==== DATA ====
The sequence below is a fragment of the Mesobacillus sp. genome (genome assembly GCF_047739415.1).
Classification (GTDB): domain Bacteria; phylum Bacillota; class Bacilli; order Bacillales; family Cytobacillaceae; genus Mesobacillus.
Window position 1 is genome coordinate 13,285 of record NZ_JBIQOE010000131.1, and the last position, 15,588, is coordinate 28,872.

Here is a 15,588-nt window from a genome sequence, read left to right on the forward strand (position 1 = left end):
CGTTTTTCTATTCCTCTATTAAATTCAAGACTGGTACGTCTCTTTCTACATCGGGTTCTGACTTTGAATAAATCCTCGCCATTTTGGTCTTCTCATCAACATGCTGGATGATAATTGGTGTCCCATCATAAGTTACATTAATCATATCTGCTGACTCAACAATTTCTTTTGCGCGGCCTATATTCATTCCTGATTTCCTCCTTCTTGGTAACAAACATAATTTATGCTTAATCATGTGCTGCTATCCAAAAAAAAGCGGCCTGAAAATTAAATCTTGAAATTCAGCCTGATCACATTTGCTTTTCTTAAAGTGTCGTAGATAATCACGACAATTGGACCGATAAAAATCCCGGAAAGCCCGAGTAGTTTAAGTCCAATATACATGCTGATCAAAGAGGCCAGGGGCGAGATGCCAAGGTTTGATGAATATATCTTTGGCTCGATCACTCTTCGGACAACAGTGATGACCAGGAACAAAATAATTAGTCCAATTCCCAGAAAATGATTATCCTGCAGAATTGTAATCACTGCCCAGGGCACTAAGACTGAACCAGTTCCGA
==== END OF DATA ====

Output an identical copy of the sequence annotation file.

The sequence below is a fragment of the Mesobacillus sp. genome (genome assembly GCF_047739415.1).
Classification (GTDB): domain Bacteria; phylum Bacillota; class Bacilli; order Bacillales; family Cytobacillaceae; genus Mesobacillus.
Window position 1 is genome coordinate 13,285 of record NZ_JBIQOE010000131.1, and the last position, 15,588, is coordinate 28,872.

Here is a 15,588-nt window from a genome sequence, read left to right on the forward strand (position 1 = left end):
CGTTTTTCTATTCCTCTATTAAATTCAAGACTGGTACGTCTCTTTCTACATCGGGTTCTGACTTTGAATAAATCCTCGCCATTTTGGTCTTCTCATCAACATGCTGGATGATAATTGGTGTCCCATCATAAGTTACATTAATCATATCTGCTGACTCAACAATTTCTTTTGCGCGGCCTATATTCATTCCTGATTTCCTCCTTCTTGGTAACAAACATAATTTATGCTTAATCATGTGCTGCTATCCAAAAAAAAGCGGCCTGAAAATTAAATCTTGAAATTCAGCCTGATCACATTTGCTTTTCTTAAAGTGTCGTAGATAATCACGACAATTGGACCGATAAAAATCCCGGAAAGCCCGAGTAGTTTAAGTCCAATATACATGCTGATCAAAGAGGCCAGGGGCGAGATGCCAAGGTTTGATGAATATATCTTTGGCTCGATCACTCTTCGGACAACAGTGATGACCAGGAACAAAATAATTAGTCCAATTCCCAGAAAATGATTATCCTGCAGAATTGTAATCACTGCCCAGGGCACTAAGACTGAACCAGTTCCGA